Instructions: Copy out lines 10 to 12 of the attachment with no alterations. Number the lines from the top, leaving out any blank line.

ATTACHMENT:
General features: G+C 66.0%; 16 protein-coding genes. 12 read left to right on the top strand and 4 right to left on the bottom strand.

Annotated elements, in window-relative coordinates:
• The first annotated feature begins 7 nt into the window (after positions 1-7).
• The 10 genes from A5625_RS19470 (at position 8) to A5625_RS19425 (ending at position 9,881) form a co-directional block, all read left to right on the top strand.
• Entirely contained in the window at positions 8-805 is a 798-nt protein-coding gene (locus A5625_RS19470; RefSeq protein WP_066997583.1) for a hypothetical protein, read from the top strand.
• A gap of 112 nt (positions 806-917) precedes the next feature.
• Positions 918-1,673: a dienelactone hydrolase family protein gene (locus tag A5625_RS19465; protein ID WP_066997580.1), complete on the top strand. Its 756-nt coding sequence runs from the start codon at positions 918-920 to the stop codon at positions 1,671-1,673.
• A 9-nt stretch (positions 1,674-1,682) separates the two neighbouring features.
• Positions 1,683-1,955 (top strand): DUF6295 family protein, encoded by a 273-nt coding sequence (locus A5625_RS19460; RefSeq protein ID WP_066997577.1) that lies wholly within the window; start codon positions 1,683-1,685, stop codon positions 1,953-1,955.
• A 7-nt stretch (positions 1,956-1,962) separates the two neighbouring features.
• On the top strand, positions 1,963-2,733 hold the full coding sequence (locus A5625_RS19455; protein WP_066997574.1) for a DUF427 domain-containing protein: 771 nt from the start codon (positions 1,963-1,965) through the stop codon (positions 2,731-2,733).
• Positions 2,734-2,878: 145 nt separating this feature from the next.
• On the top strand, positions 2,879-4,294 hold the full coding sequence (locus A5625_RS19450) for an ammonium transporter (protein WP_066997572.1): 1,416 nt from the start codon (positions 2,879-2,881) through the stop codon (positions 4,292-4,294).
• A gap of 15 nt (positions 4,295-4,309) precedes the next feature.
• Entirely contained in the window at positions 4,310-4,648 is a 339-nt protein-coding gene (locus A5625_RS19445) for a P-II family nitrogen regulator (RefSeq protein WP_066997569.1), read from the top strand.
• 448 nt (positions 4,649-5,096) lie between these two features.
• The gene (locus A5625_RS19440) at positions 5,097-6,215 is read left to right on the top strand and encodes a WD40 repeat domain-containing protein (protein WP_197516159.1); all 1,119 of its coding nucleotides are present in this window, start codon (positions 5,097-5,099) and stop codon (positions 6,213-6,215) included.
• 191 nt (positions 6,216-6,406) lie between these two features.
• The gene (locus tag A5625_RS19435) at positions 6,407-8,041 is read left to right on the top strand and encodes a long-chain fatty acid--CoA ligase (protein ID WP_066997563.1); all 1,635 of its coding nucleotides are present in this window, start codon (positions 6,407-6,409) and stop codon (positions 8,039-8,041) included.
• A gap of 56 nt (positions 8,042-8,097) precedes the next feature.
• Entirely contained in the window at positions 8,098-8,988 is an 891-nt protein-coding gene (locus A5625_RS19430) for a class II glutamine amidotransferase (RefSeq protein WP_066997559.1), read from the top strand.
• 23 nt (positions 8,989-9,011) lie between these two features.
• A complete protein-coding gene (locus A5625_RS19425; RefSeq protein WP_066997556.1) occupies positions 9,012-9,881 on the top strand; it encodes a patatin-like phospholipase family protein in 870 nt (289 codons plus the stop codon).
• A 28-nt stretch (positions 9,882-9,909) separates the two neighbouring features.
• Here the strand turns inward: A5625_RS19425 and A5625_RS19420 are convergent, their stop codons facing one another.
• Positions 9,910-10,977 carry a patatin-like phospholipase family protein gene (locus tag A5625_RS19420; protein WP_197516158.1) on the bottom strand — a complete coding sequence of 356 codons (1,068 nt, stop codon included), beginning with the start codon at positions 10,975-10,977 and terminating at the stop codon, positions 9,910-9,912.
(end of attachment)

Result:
• A 7-nt stretch (positions 1,956-1,962) separates the two neighbouring features.
• On the top strand, positions 1,963-2,733 hold the full coding sequence (locus A5625_RS19455; protein WP_066997574.1) for a DUF427 domain-containing protein: 771 nt from the start codon (positions 1,963-1,965) through the stop codon (positions 2,731-2,733).
• Positions 2,734-2,878: 145 nt separating this feature from the next.